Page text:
MediaMedia PlanningDown by the Old Media Stream

Down by the Old Media Stream

Streaming audio is a great ad vehicle, but sellers don't know how to package it and agencies don't know who's buying it. Jim has suggestions on positioning the medium and defining ad units.

Since the Web first started taking over the Internet years ago with the advent of “browsers” like Mosaic, a myriad of comparisons have been made to the varying forms of media that were already in existence. Those enthusiastic about the Web and its possibilities at the time, though previously unknown and unimagined, ebulliently toasted its foreseeable dominance of media and anxiously equated it with offline media formats that have had a dynastic reign for decades:

“It’s like print, only you can interact with it!”

“It’s like TV, only you can lean forward into the content.”

“It’s like newspaper, only you can talk back.”

Talk of convergence was rampant throughout the industry. But it was Progressive Networks’ RealAudio (now RealNetworks) that really brought an old media format to the Web: audio.

Streaming Audio Rocks

Though primitive at first, with inconsistent quality, audio led and continues to lead the way for streaming media. With faster speed connections and improvement in technology, the streaming of media continues to improve. There is no doubt about it. Streaming media is here to stay. But it is audio that still rides at the fore and is finally big enough to do something with.

From advertising to entertainment, streaming media is currently being used and experimented with in many ways. A recent study by Market Decisions Corporation revealed that streaming usage has doubled in the past 18 months. But much of the ad industry’s current involvement with streaming has been primarily exploratory.

When you walk around the office, do you hear music coming from desktops that is being streamed from some genre-specific channel from a provider like Spinner? Or maybe a few employees wear headphones to avoid disturbing their fellow workers?

Streaming audio’s quality has finally improved to the point of radio-quality and sometimes near CD-quality sound. Since January, online audio usage has gone up some 48 percent. It is a very male-skewed medium (73 percent), but its usage pattern is much like traditional radio. Eighty-nine percent of usage occurs Monday through Friday. And finally, it is a very young medium; 54 percent of users are younger than 35.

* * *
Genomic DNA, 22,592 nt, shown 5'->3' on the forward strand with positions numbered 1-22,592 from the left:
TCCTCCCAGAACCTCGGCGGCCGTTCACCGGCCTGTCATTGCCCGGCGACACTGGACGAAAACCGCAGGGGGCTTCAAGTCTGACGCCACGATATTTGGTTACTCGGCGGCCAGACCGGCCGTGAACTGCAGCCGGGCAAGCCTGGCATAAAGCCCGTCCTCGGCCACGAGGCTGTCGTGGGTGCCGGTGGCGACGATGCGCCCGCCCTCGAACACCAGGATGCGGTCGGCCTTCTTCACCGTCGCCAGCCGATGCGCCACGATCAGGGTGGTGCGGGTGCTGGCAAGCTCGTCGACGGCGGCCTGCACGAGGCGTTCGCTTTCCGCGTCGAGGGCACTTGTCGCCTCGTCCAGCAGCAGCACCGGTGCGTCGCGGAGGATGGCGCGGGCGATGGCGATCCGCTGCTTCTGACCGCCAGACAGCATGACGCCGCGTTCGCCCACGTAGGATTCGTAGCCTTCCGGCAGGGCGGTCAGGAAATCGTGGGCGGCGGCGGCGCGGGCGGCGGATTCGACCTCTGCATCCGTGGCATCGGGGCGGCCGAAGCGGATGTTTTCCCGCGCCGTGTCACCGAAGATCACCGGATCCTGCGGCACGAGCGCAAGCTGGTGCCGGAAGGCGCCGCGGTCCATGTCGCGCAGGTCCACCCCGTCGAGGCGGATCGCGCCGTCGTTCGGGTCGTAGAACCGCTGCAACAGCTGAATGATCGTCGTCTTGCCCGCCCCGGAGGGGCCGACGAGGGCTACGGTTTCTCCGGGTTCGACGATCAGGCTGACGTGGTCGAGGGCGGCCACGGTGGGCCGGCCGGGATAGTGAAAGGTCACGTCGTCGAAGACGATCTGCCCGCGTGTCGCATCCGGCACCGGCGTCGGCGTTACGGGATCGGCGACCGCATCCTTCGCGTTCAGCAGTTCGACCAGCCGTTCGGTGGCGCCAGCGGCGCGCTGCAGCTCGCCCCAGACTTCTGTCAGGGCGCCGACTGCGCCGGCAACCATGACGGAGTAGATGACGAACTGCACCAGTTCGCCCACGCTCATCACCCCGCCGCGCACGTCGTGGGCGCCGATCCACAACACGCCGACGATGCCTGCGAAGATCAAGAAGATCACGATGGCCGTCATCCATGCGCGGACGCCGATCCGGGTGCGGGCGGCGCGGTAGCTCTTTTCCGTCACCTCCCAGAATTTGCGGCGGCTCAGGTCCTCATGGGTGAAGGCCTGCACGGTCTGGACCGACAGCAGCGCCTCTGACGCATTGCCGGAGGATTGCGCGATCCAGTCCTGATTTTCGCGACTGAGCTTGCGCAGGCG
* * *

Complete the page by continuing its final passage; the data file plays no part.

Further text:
How Can Streaming Audio Be Sold?

So why aren’t advertisers getting onboard? There are plenty of desirable demos out there streaming audio at times when audiences are not being reached by any other messages. Why haven’t agencies gotten their clients onboard, even if only to experiment?

The main reason is those selling streaming audio are having a hard time finding the right person at an agency to approach with their offerings. Second, no one at the agency is sure who the right person is, either.

If a call comes in to an agency from Lightningcast, whom should the caller speak to? The radio planners and buyers should understand what is being offered, right? But it is audio formats coming through a computer over the Web. So the rep is told, “Talk to the online guys.” The rep calls the online guys, but they don’t get it unless the inventory is coming in the form of impressions and banners. They say, “Maybe the account exec will know what to do with this.” So the rep calls the account exec, who understands even less than both the online folks and the traditional radio folks. Alas, a good opportunity goes unrealized.

And finally, no one is sure of the best way to position, buy, and sell streaming audio. Impressions? Spots? Gross rating points (GRPs)?

How, then, can agencies and advertisers take advantage of streaming audio?

Positioning a New Ad Vehicle

Streaming audio as an advertising vehicle needs to be made comprehensible to media people and brand managers who already understand radio. First, positioning.

Streaming audio, for the time being, needs to be positioned like it is radio — midday radio daypart, to be exact. When buying radio schedules, buyers have four main dayparts they can buy: a.m. drive, midday, p.m. drive, and evening/weekends.

The midday daypart used to be a way to supplement your radio schedule and get messages into the ears of working people listening to the radio in the office. Classic-rock and easy-listening stations have the formats of choice. But with streaming audio, advertisers trying to reach any demographic or psychographic can get their messages out to their audiences not only locally — as most radio is bought — but nationally, because they can buy the specific genre or format only and not a whole radio schedule. And again, they can speak to their audiences at a time when no other “speaking” is being done.

Defining Ad Units

Next thing is to determine inventory units. I propose that per-spot and GRPs serve as the currency. For formats that have a great deal of listeners, it is easy to determine what the GRPs would be and how an advertiser’s online radio schedule fits the overall communication impact of an offline radio schedule. Advertisers could use online audio-streaming buys as a “midday daypart” to supplement their offline radio buys.

I am hardly proposing a silver bullet, but someone has to start somewhere with something. There is no doubt about the significance of streaming audio and what it could mean to advertisers. If we could just explain it to them so they can hear the music and follow the piper…

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